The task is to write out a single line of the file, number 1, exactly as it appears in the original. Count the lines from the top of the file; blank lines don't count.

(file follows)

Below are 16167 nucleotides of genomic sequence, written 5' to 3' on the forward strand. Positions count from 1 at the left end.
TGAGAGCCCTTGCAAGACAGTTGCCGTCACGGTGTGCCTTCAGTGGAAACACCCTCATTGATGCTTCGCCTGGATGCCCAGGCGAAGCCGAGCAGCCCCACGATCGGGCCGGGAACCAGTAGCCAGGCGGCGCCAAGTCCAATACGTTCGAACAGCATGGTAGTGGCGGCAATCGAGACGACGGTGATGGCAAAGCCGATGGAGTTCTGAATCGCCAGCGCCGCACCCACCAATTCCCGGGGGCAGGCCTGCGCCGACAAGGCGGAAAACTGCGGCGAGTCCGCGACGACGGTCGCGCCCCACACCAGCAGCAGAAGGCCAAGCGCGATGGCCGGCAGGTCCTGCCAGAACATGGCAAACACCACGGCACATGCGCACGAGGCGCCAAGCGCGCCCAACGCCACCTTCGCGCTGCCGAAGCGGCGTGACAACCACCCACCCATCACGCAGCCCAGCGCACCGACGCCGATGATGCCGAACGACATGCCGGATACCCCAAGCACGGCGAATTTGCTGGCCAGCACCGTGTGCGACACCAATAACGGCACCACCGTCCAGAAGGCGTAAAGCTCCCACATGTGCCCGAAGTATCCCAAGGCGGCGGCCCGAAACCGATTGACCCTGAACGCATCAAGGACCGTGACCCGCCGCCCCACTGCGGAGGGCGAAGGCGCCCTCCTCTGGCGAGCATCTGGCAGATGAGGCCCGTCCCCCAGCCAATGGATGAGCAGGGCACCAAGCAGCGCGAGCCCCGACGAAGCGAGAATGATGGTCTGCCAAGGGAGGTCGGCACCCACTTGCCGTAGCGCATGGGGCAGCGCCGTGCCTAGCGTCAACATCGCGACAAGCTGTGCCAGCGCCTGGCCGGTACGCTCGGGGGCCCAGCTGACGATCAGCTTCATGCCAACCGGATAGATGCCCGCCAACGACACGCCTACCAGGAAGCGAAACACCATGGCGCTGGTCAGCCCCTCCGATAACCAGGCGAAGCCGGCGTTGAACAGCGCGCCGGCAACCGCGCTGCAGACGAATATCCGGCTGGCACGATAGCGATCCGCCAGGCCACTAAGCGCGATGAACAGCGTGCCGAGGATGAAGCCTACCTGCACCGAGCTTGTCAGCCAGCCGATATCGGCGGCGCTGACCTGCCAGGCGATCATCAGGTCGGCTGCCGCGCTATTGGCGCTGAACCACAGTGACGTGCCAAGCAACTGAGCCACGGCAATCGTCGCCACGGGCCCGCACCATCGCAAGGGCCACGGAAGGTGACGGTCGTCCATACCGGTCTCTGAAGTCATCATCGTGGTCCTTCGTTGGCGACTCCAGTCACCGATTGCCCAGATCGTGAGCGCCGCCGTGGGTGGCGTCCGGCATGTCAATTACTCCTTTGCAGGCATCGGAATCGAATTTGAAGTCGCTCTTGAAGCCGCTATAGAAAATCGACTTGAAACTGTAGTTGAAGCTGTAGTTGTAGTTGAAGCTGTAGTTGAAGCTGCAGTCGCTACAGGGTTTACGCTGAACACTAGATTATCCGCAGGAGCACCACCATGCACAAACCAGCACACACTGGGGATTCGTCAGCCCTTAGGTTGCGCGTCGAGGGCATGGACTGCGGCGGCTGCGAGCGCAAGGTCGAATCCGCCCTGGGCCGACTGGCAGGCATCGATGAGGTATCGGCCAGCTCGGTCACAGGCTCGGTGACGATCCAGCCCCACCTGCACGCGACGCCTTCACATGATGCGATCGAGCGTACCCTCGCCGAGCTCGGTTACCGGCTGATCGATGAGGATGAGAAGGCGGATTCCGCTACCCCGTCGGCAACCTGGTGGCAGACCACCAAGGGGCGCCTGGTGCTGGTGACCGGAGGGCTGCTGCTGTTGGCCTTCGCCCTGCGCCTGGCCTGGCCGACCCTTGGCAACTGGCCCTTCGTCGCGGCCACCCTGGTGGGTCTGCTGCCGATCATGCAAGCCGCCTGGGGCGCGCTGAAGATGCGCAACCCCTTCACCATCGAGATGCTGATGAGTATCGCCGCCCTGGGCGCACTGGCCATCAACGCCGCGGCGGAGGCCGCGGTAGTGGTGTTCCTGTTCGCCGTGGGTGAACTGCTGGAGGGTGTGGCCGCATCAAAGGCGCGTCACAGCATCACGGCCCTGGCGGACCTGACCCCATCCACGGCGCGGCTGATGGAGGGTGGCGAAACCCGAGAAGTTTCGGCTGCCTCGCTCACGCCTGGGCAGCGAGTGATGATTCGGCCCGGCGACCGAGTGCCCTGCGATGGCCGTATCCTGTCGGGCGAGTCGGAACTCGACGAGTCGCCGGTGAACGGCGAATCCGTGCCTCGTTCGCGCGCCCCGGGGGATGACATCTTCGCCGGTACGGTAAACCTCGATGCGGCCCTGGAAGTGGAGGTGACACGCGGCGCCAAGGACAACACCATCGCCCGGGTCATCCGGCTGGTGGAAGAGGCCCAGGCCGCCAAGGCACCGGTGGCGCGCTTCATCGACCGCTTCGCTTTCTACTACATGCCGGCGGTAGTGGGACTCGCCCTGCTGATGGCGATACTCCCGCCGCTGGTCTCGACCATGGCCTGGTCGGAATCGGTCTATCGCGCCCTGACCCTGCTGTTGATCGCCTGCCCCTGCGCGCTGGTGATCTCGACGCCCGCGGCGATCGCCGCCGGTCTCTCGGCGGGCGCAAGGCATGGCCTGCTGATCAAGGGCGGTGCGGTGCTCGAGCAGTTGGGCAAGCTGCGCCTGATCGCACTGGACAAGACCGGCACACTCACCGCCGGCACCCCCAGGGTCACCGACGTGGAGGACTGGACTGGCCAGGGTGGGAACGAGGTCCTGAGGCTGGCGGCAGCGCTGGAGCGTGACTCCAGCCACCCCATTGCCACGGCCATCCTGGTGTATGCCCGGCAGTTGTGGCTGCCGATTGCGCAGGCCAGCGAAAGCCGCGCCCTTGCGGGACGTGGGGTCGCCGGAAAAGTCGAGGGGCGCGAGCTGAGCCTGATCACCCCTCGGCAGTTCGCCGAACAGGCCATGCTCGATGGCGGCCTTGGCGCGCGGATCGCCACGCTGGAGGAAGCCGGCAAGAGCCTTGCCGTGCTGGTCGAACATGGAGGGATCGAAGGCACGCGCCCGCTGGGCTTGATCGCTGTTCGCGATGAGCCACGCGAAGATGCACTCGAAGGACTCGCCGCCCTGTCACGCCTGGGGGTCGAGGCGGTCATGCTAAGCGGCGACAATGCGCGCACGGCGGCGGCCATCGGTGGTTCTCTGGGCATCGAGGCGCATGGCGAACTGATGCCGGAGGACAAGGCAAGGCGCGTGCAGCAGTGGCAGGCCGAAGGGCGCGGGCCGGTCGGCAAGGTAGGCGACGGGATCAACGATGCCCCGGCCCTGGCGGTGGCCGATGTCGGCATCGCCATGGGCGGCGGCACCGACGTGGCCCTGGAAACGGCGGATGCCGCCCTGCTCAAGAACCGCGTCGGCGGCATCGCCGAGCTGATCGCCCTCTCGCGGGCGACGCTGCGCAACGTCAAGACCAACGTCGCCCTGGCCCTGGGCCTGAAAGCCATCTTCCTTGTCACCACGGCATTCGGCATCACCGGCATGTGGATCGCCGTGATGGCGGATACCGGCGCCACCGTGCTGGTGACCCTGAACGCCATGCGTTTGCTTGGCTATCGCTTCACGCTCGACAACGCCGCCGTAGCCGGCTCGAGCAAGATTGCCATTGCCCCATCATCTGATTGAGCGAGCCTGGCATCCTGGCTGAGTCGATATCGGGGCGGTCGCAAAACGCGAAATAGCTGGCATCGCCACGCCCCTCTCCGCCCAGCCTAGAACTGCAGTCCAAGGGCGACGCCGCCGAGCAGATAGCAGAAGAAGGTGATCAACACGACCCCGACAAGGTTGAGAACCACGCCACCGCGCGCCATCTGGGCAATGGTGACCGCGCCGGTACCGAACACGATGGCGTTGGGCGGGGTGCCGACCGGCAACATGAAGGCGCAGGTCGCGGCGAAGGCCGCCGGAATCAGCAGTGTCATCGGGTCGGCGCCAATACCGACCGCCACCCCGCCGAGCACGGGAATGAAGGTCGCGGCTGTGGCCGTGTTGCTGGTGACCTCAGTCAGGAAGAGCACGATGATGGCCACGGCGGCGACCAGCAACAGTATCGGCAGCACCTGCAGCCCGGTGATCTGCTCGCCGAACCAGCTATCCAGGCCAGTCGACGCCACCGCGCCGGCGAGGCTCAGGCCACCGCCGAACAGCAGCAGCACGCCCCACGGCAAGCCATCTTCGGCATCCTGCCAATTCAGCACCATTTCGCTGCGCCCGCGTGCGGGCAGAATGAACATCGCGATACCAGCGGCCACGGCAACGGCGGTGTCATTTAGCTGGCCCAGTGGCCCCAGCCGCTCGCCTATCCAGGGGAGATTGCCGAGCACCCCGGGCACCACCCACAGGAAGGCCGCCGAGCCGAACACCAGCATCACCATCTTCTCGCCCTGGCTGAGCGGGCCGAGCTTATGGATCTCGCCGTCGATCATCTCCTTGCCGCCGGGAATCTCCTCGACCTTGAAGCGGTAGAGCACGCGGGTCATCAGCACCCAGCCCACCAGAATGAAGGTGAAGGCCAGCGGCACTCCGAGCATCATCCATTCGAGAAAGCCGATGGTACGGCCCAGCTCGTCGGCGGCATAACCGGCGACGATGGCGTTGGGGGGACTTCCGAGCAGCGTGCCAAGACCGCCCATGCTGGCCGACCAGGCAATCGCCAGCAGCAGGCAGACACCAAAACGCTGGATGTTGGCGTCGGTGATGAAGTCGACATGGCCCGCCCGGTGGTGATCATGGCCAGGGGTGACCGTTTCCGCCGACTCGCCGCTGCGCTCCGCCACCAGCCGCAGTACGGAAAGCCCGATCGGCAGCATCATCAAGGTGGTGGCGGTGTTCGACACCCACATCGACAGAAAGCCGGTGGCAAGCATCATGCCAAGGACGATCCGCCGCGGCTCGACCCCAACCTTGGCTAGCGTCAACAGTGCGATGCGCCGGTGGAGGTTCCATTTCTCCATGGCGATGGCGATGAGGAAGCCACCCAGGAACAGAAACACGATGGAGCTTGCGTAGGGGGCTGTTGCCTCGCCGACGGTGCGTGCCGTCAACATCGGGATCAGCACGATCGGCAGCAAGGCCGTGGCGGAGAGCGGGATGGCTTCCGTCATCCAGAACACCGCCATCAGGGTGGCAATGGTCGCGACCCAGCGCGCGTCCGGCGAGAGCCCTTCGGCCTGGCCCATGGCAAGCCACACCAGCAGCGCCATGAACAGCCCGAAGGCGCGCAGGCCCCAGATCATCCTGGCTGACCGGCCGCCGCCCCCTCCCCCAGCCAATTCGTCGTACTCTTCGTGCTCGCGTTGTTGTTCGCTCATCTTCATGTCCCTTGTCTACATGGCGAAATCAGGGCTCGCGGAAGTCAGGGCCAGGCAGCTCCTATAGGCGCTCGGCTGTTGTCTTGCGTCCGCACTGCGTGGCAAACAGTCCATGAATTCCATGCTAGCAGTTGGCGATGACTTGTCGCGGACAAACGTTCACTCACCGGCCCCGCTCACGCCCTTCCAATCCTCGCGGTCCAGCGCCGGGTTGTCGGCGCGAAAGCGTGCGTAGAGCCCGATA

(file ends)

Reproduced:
Below are 16167 nucleotides of genomic sequence, written 5' to 3' on the forward strand. Positions count from 1 at the left end.